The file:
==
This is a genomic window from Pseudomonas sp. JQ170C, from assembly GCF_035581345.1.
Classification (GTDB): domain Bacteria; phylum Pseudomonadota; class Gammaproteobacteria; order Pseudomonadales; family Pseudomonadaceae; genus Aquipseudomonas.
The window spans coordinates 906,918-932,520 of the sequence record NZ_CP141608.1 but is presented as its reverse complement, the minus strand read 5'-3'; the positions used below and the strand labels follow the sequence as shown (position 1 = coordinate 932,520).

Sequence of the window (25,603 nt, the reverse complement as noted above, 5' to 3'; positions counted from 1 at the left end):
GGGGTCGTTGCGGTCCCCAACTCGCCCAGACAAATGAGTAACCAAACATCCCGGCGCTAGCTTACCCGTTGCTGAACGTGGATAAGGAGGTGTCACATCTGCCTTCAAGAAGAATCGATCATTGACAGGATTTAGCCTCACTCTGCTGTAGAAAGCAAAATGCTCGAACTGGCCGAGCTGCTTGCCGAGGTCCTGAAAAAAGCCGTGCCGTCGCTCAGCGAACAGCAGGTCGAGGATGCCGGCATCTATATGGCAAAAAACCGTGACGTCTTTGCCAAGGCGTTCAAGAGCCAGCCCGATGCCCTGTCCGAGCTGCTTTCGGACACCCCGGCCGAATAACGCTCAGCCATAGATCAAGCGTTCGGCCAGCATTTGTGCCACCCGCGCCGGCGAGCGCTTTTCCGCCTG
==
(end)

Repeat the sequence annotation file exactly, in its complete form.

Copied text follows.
This is a genomic window from Pseudomonas sp. JQ170C, from assembly GCF_035581345.1.
Classification (GTDB): domain Bacteria; phylum Pseudomonadota; class Gammaproteobacteria; order Pseudomonadales; family Pseudomonadaceae; genus Aquipseudomonas.
The window spans coordinates 906,918-932,520 of the sequence record NZ_CP141608.1 but is presented as its reverse complement, the minus strand read 5'-3'; the positions used below and the strand labels follow the sequence as shown (position 1 = coordinate 932,520).

Sequence of the window (25,603 nt, the reverse complement as noted above, 5' to 3'; positions counted from 1 at the left end):
GGGGTCGTTGCGGTCCCCAACTCGCCCAGACAAATGAGTAACCAAACATCCCGGCGCTAGCTTACCCGTTGCTGAACGTGGATAAGGAGGTGTCACATCTGCCTTCAAGAAGAATCGATCATTGACAGGATTTAGCCTCACTCTGCTGTAGAAAGCAAAATGCTCGAACTGGCCGAGCTGCTTGCCGAGGTCCTGAAAAAAGCCGTGCCGTCGCTCAGCGAACAGCAGGTCGAGGATGCCGGCATCTATATGGCAAAAAACCGTGACGTCTTTGCCAAGGCGTTCAAGAGCCAGCCCGATGCCCTGTCCGAGCTGCTTTCGGACACCCCGGCCGAATAACGCTCAGCCATAGATCAAGCGTTCGGCCAGCATTTGTGCCACCCGCGCCGGCGAGCGCTTTTCCGCCTG